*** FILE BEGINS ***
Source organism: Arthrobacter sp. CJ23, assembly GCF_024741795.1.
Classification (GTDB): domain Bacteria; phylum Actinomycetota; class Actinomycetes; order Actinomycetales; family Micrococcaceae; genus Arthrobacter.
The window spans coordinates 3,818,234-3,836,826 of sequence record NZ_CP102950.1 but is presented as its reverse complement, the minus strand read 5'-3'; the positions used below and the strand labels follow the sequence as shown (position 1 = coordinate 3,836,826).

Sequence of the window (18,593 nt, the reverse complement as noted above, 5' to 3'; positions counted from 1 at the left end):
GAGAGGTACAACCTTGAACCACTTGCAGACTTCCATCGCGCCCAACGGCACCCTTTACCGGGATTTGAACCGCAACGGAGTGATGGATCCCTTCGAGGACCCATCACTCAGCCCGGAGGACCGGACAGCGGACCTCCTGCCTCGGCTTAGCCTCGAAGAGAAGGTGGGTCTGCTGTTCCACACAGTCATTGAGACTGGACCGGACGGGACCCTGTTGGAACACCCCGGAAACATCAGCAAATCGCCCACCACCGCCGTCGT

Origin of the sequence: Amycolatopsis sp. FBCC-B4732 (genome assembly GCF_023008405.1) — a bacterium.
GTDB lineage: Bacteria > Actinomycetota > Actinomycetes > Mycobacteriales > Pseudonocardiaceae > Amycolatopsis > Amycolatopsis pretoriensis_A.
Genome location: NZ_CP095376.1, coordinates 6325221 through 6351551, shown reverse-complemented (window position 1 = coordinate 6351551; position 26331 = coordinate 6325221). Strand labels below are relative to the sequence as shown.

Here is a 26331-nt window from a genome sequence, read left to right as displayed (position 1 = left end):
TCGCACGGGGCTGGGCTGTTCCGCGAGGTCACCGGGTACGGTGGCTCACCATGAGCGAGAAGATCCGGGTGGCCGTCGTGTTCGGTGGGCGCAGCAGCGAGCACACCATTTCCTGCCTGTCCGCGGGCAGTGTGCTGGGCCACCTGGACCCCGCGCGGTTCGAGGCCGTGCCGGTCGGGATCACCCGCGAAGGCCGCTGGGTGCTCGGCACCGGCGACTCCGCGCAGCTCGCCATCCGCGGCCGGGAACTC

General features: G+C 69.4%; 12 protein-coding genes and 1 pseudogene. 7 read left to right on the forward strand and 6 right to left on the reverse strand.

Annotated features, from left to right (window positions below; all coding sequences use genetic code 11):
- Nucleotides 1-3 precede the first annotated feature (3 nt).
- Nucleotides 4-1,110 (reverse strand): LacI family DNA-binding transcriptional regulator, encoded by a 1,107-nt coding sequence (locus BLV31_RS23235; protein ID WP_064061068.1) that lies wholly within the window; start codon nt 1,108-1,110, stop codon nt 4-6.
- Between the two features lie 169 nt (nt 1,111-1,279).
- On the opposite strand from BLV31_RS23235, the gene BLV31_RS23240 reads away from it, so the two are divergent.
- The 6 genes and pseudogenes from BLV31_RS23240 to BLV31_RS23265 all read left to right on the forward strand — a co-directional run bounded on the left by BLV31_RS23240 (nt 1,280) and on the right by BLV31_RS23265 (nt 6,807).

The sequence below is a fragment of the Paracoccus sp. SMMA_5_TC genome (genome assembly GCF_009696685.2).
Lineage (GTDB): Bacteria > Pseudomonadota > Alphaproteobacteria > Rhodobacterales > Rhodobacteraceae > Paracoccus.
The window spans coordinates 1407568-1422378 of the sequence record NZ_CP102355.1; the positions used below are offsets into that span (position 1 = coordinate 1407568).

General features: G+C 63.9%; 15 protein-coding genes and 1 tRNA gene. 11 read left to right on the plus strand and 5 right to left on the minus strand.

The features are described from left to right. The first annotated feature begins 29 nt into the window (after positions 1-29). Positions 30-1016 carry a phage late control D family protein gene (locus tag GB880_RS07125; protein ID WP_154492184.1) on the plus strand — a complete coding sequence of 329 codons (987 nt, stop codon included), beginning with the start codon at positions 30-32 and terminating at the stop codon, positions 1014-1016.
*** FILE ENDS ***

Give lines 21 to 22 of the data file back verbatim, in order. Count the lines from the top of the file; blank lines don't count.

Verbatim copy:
General features: G+C 63.9%; 15 protein-coding genes and 1 tRNA gene. 11 read left to right on the plus strand and 5 right to left on the minus strand.

The features are described from left to right. The first annotated feature begins 29 nt into the window (after positions 1-29). Positions 30-1016 carry a phage late control D family protein gene (locus tag GB880_RS07125; protein ID WP_154492184.1) on the plus strand — a complete coding sequence of 329 codons (987 nt, stop codon included), beginning with the start codon at positions 30-32 and terminating at the stop codon, positions 1014-1016.